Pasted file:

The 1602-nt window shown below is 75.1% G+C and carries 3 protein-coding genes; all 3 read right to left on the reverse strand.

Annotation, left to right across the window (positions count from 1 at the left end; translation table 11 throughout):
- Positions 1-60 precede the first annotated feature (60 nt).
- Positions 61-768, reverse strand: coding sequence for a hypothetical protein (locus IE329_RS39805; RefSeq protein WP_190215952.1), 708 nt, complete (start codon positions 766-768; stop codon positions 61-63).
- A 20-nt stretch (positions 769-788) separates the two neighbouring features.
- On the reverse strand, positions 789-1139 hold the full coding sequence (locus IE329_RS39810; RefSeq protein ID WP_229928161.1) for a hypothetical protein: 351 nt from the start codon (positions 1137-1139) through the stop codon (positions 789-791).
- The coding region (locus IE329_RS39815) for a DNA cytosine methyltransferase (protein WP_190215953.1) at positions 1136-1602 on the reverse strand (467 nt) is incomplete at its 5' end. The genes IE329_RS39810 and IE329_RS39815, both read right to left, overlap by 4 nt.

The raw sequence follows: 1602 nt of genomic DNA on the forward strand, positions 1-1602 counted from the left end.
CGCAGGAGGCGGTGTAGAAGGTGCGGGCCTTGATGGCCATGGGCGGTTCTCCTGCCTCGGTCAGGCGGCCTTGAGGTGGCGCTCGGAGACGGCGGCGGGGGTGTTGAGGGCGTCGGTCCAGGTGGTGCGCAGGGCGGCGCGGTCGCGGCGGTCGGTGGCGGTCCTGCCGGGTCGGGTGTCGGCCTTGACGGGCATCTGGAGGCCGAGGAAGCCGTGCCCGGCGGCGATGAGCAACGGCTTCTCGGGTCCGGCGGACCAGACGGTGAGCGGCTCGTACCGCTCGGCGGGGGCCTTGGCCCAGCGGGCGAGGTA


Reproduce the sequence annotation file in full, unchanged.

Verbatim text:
The 1602-nt window shown below is 75.1% G+C and carries 3 protein-coding genes; all 3 read right to left on the reverse strand.

Annotation, left to right across the window (positions count from 1 at the left end; translation table 11 throughout):
- Positions 1-60 precede the first annotated feature (60 nt).
- Positions 61-768, reverse strand: coding sequence for a hypothetical protein (locus IE329_RS39805; RefSeq protein WP_190215952.1), 708 nt, complete (start codon positions 766-768; stop codon positions 61-63).
- A 20-nt stretch (positions 769-788) separates the two neighbouring features.
- On the reverse strand, positions 789-1139 hold the full coding sequence (locus IE329_RS39810; RefSeq protein ID WP_229928161.1) for a hypothetical protein: 351 nt from the start codon (positions 1137-1139) through the stop codon (positions 789-791).
- The coding region (locus IE329_RS39815) for a DNA cytosine methyltransferase (protein WP_190215953.1) at positions 1136-1602 on the reverse strand (467 nt) is incomplete at its 5' end. The genes IE329_RS39810 and IE329_RS39815, both read right to left, overlap by 4 nt.

The raw sequence follows: 1602 nt of genomic DNA on the forward strand, positions 1-1602 counted from the left end.
CGCAGGAGGCGGTGTAGAAGGTGCGGGCCTTGATGGCCATGGGCGGTTCTCCTGCCTCGGTCAGGCGGCCTTGAGGTGGCGCTCGGAGACGGCGGCGGGGGTGTTGAGGGCGTCGGTCCAGGTGGTGCGCAGGGCGGCGCGGTCGCGGCGGTCGGTGGCGGTCCTGCCGGGTCGGGTGTCGGCCTTGACGGGCATCTGGAGGCCGAGGAAGCCGTGCCCGGCGGCGATGAGCAACGGCTTCTCGGGTCCGGCGGACCAGACGGTGAGCGGCTCGTACCGCTCGGCGGGGGCCTTGGCCCAGCGGGCGAGGTA